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Shell sees profits surge on oil price rise

Oil giant Royal Dutch Shell today revealed that profits rose almost 50 per cent during the first three months of the year as it joined rival BP in benefiting from higher oil prices.

The Anglo-Dutch firm reported earnings of $4.9bn (£3.2bn) for the first three months of the year – just one day after BP posted profits of $5.6bn (£3.6bn) for the same period.

The profit surge has been fuelled by a marked increase in the price of crude oil. At the height of the recession in 2009, the average price of oil was just above $41 a barrel. In contrast, the average price for the first quarter of 2010 stands at $76 a barrel.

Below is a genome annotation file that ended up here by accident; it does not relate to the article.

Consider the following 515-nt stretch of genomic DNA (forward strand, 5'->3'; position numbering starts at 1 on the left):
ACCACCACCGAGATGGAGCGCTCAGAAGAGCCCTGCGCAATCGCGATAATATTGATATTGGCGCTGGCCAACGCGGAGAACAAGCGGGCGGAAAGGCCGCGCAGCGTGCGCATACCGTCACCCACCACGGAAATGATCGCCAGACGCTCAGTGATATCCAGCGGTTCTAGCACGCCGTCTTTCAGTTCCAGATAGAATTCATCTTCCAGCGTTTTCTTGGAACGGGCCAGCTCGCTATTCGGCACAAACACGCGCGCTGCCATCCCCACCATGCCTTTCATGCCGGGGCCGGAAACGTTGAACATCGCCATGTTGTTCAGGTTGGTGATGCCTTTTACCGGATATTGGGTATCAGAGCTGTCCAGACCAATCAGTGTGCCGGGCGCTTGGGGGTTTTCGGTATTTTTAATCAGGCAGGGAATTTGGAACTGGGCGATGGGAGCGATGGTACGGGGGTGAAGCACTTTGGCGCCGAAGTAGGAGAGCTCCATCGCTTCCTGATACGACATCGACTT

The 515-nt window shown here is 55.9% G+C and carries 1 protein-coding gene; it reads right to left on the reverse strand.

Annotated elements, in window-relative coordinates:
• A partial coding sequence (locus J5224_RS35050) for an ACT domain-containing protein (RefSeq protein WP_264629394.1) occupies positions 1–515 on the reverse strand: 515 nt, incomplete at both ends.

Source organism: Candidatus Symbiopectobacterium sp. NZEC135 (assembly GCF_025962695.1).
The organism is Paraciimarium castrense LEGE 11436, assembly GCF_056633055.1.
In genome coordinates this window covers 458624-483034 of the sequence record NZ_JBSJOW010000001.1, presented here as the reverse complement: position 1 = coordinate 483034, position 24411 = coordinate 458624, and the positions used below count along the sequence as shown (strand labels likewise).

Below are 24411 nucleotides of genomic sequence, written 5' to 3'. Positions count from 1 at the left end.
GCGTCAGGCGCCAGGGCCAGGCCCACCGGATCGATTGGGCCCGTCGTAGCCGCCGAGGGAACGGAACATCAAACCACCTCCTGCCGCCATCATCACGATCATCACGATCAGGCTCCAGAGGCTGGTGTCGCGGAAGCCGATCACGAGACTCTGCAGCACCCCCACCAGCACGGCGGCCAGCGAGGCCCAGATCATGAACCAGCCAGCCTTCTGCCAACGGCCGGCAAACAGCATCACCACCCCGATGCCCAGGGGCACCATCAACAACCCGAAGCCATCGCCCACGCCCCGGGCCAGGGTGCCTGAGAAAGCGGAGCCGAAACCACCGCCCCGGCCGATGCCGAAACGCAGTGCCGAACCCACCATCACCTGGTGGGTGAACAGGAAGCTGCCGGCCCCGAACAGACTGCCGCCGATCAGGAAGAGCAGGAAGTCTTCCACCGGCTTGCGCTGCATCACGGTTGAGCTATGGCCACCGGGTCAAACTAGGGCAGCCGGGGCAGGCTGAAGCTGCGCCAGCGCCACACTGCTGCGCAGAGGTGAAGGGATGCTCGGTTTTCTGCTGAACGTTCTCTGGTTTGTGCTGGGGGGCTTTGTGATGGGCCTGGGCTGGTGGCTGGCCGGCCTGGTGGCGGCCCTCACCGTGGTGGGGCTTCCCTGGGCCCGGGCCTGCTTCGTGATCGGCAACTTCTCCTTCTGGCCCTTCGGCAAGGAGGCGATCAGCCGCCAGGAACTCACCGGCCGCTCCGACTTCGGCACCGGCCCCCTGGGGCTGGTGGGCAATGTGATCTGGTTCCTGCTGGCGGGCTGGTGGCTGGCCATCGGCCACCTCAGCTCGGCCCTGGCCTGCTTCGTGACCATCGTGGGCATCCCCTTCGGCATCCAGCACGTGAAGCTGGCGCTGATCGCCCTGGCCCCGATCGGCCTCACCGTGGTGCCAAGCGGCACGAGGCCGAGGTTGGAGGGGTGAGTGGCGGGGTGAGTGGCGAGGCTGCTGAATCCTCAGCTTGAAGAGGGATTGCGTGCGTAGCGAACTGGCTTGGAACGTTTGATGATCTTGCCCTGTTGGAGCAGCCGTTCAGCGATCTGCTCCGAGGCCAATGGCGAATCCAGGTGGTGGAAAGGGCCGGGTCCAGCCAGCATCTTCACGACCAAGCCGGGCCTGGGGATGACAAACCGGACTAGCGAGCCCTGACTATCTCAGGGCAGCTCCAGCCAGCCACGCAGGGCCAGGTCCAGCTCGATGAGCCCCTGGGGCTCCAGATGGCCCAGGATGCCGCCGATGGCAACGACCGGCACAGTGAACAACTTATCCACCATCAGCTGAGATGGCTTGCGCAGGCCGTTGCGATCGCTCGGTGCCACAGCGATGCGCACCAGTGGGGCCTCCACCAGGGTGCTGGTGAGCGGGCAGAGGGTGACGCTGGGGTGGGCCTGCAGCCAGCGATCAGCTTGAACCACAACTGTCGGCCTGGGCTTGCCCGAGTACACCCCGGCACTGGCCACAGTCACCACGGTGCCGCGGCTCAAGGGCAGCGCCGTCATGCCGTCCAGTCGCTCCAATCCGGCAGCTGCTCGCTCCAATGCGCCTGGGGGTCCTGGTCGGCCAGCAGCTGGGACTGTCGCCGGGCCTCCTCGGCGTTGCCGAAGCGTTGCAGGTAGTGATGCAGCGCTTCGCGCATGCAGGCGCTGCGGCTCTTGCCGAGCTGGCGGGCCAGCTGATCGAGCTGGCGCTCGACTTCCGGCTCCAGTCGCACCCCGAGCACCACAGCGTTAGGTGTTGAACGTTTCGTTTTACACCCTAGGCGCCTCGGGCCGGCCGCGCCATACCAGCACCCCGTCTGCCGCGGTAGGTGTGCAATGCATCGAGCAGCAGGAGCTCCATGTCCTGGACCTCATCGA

The company cut 5,000 jobs last year and will remove another 1,000 in 2010 – mainly in downstream and corporate functions – to make it more competitive against its rivals.

Despite the strong figures, Voser warned of a challenging year ahead. ‘So far in 2010, oil prices have remained firm, and demand for petrochemicals has increased, but refining margins, oil products demand and spot gas prices all remain under pressure,’ he said.

‘Although there are signs of an improving economic outlook, we are not relying on it. We are continuing with our focus on cash flow growth, underpinned by new project start-ups and lower costs.’

Shares in the group held broadly steady when markets opened this morning, rising 1.28 per cent to 2,023.00p

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